This is an update for the previous post, where I added a FlashFloppy Gotek and an external control box to control it which you can read here: http://www.karios.gr/?p=1003
I’ve removed the initial box and replaced it with a modified 3D printed box, which allows me to fix it perfectly and firmly on top of the Amiga 1200 and also to have the OLED screen in front as well as 3 control buttons on the back (previous, select-eject, next). The modification of the 3D model was done by Tasos (thanks Tasos) to fit the buttons as well as the screen. The original box, without the holes for the buttons, was found here: https://www.thingiverse.com/thing:2701629. The modified version can be downloaded from https://www.thingiverse.com/thing:2791237
It works great AND it looks great now. I think this project is complete!
Took me a couple of hours to do a proper rewiring but it works great as you can see below:
Back in the 90s, the dream was to get all the games for my Amiga 1200 and be able to choose what to play anytime. Easier said than done, we are talking about a time before the internet even existed, and games had to come on floppies, so even space wise this was an impossible task. Flash forward to today, even after the Amiga stopped being manufuctured and sold in the late 90s, people kept coming up with new ways to upgrade and enhance their experiences on classic Amigas. One of them came in the form of the Gotek floppy emulator, which can replace the floppy drive of the Amiga with a USB loading system. The Gotek comes with 2 buttons (the up and down buttons) and a 3 digits screen.
My Gotek came with the Cortex firmware which worked like this:
You had to provide a special SELECTOR.adf in the USB stick, which you run by holding both buttons. This allows you to assign ADF files to numbers and then load them by selecting them with the up and down button, and seeing their numbers on the 3 digits screen. The problem with this system is that you had to remember which number corresponds to which adf and if you needed a new adf file, you needed to go through this process again.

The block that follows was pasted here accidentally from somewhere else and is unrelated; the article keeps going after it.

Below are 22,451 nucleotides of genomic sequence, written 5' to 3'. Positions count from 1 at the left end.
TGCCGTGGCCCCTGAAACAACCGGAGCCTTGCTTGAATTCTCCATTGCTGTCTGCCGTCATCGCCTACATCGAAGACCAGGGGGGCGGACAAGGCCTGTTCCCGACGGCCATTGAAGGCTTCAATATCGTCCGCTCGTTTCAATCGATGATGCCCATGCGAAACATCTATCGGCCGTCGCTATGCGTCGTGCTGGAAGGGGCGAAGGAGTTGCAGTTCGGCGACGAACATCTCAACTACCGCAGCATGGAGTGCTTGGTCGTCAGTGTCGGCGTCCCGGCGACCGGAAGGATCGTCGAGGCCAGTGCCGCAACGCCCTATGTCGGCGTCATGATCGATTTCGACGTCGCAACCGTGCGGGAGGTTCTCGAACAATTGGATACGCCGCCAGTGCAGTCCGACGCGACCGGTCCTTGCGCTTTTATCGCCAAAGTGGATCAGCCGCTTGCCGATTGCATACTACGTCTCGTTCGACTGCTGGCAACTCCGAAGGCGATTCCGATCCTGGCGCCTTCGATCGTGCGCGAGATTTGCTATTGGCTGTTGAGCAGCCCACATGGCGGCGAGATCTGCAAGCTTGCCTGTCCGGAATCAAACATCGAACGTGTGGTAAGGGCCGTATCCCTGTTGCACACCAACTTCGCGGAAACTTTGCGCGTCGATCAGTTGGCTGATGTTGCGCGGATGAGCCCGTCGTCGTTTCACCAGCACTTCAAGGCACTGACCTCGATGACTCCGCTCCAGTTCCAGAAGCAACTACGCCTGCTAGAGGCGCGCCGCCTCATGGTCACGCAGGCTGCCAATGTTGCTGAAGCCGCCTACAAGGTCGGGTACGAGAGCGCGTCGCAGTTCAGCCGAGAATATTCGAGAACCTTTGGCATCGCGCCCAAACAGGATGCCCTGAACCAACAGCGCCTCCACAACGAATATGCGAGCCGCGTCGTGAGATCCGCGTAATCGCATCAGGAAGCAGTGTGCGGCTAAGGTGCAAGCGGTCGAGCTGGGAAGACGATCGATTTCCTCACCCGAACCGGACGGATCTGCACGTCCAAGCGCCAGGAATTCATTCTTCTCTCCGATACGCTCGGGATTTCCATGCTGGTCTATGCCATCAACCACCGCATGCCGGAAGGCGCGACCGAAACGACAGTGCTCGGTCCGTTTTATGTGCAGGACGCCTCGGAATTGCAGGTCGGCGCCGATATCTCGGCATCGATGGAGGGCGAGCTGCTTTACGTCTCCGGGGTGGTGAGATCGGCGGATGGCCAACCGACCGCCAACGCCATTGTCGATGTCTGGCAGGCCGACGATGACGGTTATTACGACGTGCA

But there is a better way! I found out an awesome firmware, called FlashFloppy (which can be found here : https://github.com/keirf/FlashFloppy) which adds some awesome functionality, including being able to traverse through directory structures to better manage your ADFs. You can find instructions on how to flash the new firmware here:
I used a FTDI FT232RL USB to TTL Serial Adapter Module 5V and 3.3V For Arduino G3 off Ebay to flash mine.
I also 3d printed a mount to be able to mount the Gotek inside the case. If you have access to a 3D printer, you can find the model here:
Next thing was to replace the 3 digits screen, with a full AMOLED little screen, which is supported brilliantly by the FlashFloppy firmware. I used a 0.91″ IIC I2C SPI128x32 White OLED LCD Display Module For Arduino PIC off Ebay. The little screen looks awesome and it’s detected by the firmware automatically. It shows the name of the current adf as well as the current track and sector while a disk loads.
I used a longer cable and drove the cable off the back of the Amiga. At this point, I could already use the Gotek but it looked bad and I still had to use the side buttons to control the Gotek.
We can do better right? I used a small plastic semi-transparent box from my Samsumg headphones and hotglued the screen inside.
I also opened 2 holes and stuck 2 momentary buttons. I soldered wires below the Gotek, at the original buttons points, so i could use these buttons while being able to use the original buttons if needed.
I also drove these cables below the Gotek and out the back door. I then connected them to the buttons I had on my external control box.
And here is the result. Works great AND looks great:)